David and Michal

Samuel 6: 1-19

sermons on the David-Michal passage as a justification to loosen up worship
to get people not being so uptight about what can (or can’t) go on in services.

A colleague of mine has a sermon on his website citing this passage, in part,
to encourage Baptists to re-think their traditional negativity towards dancing.

When we focus on David in the David story, our reading may well lead us to this.

But we continue to focus on the supporting actors in the series.
And today, it is Michal – or Michelle as she is known in modern paraphrases.

She comes out of this passage looking sour, stern, twisted and cursed.

She is, along with many women of the scriptures, hardly done by.

Michal is not remembered as
  the only woman in the Hebrew Scriptures

who is recorded as loving a man; or
  the woman who risked her

life and her relationship with her father-king
                to save David

from being killed by Saul;  or
  the woman who was treated as a

chattel, a possession
                                to be given to David, then traded off to

Palti, then grabbed back by David
                                all when it suited the males

in control to hand her around like livestock

No, she is the kill-joy, the nagging wife.

As always, history – even Scripture – is told by the winners, and the powerful.

There is little evidence that David ever saw Michal as more than a prize.

In fact there isn’t much evidence that he saw any women as equal humans.

Michal loved him… It suited him to be married to the king of Israel

  1 Samuel tells us.

She was later given by Saul to Palti, while David gained 6 other wives
                and then after Saul was killed, David demanded that Michal be

given back to him
                while Palti followed behind in tears at the loss of his wife.

The seeds of the treatment of Uriah and Bathsheba that we will look at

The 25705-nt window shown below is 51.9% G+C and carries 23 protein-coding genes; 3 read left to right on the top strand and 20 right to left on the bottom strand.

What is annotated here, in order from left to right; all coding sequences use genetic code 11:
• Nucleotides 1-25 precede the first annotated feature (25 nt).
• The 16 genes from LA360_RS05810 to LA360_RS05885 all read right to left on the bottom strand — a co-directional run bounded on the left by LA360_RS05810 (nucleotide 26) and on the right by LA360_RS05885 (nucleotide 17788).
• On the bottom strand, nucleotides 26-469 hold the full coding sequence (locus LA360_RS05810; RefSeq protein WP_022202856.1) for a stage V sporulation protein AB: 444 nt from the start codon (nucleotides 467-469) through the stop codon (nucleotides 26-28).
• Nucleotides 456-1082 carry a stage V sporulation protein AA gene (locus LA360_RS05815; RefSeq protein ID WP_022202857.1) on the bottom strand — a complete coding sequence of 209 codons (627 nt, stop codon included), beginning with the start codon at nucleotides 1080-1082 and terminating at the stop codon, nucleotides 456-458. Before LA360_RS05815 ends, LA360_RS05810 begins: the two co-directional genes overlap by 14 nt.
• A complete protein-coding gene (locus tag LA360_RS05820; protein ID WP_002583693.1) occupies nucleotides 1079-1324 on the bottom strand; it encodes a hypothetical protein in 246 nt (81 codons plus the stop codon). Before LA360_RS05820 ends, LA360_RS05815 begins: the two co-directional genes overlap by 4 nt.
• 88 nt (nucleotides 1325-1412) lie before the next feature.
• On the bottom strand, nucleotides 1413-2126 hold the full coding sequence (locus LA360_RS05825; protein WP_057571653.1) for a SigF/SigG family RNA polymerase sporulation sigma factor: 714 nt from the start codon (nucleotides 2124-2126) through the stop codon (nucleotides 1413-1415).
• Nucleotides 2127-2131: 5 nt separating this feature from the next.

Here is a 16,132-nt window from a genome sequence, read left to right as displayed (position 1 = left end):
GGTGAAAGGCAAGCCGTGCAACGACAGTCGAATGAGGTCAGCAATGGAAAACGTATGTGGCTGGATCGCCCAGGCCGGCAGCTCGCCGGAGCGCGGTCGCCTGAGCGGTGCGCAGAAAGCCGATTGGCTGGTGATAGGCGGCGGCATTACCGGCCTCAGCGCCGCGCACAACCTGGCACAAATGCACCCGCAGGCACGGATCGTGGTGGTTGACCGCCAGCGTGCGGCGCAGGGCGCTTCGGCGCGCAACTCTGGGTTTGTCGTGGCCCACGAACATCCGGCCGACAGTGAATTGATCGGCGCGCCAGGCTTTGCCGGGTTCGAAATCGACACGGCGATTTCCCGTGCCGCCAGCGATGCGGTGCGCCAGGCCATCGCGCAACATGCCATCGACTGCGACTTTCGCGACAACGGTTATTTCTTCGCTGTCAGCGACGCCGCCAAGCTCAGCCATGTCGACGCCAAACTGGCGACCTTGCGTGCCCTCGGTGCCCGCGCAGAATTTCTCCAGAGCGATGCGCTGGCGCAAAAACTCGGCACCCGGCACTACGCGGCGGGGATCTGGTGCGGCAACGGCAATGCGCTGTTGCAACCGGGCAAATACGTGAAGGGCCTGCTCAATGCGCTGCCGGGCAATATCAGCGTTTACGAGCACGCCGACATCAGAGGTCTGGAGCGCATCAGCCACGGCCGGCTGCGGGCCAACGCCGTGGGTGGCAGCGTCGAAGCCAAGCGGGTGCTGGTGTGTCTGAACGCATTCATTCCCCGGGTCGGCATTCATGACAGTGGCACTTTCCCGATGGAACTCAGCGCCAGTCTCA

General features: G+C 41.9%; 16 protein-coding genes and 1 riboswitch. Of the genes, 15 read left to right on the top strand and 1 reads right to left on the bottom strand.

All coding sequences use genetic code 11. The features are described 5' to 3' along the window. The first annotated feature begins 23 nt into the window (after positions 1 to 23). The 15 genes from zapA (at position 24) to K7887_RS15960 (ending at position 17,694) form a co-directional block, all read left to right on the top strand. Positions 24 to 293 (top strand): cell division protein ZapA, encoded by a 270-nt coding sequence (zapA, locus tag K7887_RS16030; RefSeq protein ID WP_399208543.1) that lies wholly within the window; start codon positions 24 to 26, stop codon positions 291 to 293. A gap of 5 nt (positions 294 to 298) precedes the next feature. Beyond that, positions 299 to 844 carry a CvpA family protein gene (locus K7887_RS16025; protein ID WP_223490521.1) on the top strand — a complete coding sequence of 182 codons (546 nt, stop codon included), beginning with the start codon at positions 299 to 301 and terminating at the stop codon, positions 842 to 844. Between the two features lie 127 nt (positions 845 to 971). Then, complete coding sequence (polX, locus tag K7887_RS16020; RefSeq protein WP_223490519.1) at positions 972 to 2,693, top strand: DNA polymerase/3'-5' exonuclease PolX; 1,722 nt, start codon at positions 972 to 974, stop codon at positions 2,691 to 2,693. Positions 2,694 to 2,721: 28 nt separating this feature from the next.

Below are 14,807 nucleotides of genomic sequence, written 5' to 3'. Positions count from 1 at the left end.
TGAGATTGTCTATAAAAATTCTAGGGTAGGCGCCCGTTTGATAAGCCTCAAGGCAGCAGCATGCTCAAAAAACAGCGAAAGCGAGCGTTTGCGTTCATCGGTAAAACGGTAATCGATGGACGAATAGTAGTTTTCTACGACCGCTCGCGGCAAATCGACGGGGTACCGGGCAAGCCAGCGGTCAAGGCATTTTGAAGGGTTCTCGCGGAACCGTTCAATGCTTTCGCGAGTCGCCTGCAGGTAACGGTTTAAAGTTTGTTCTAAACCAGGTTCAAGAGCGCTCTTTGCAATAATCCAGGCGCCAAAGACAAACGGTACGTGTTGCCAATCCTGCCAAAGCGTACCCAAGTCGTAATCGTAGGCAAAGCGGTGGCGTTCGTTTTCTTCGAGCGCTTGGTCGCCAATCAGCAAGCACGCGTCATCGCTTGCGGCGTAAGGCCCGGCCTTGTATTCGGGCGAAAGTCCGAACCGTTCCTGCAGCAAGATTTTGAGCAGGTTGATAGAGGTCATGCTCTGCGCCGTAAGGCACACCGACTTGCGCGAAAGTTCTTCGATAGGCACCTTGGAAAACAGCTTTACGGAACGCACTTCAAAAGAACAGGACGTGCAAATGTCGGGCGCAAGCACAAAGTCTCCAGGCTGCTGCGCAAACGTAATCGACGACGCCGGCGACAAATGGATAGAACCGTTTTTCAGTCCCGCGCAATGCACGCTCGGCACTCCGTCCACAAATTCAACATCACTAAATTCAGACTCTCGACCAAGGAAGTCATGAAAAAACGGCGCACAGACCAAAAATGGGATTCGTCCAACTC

next week
                seem well sown already in David’s character.

So maybe this passage – at least as we look at the supporting actors

in this series –
gives us the chance to reflect on the way that

all too often
people are treated as objects or as trophies,
or

as pawns to be manipulated in a game of control over others.

In the worst of its manifestiations,
this comes across in situations

such as the comfort women of Japan in WW2,
where up to 200,000 women – mostly Korean – were lured to military bases  on the

guise of factory jobs, and then instead forced into brothels,
where, on average they were raped 7500 times each over the next 3 years.

The treating of people (& all too often women) as objects – as commodities
degrades them and robs them of their status as children of God.
We should not be surprised or come out in judgement
when there are expressions of anger, bitterness, hatred that flow from them
especially towards those who have treated them as sub-human.

But for most of us, we will not come face to face with such an experience
we will not have been treated as pawns, as objects.

But the Michal story may still be one to sit with us.

Let us scale back the experience of Michal
into settings which are

possibly more understandable for us.

I wonder if there are experiences we have at the moment, relationships,

or friendships that we are in (or almost in) where there is a

latent bitterness, a resentment even a hate of some sort
where once the relationship was warm, positive, healthy.

Sometimes we hold on to a bitterness and turn to people as Michal turned on David.

Sometimes we simply get into the habit of a distance or a separateness
that far far exceeds the original cause of the hurt

A friend of mine is part of a family
where siblings have not spoken

to each other in years
though now no one can remember what started it.

But they now it must have been something important, because it has lasted so long.


When we hold an emptiness, or a grudge, or a bitterness or a hatred
we run the risk of diminishing ourselves .

And although we may like to think that we are well justified
maybe it is by engaging with the story of Michal
that we can gain a sense

of perspective on how we have truly been treated.

I love the Message’s translation of John 21: 22-23
when Jesus is commissioning his disciples on Easter Sunday evening:

“If you forgive someone’s sins, they’re gone for good.

If you don’t forgive sins, what are you doing to do with them?”

Michal was indeed very hardly done by.

She was seen as an object to be handed over for personal and political gain.

And there are indeed, still stories of people who are treated as sub human
 whose use to others is only what can be gained through them.

In those circumstances we understood the strength of what we heard from

2 Samuel.

In most of our circumstances, we need to be careful before we claim the right
to hold on to a hurt, and to maintain a brokenness
in a relationship, a friendship, a family
with a call on righteous and

proper disdain to another person.

Instead, we may find our lives, and the lives of others
more truly righteous, by letting go

 

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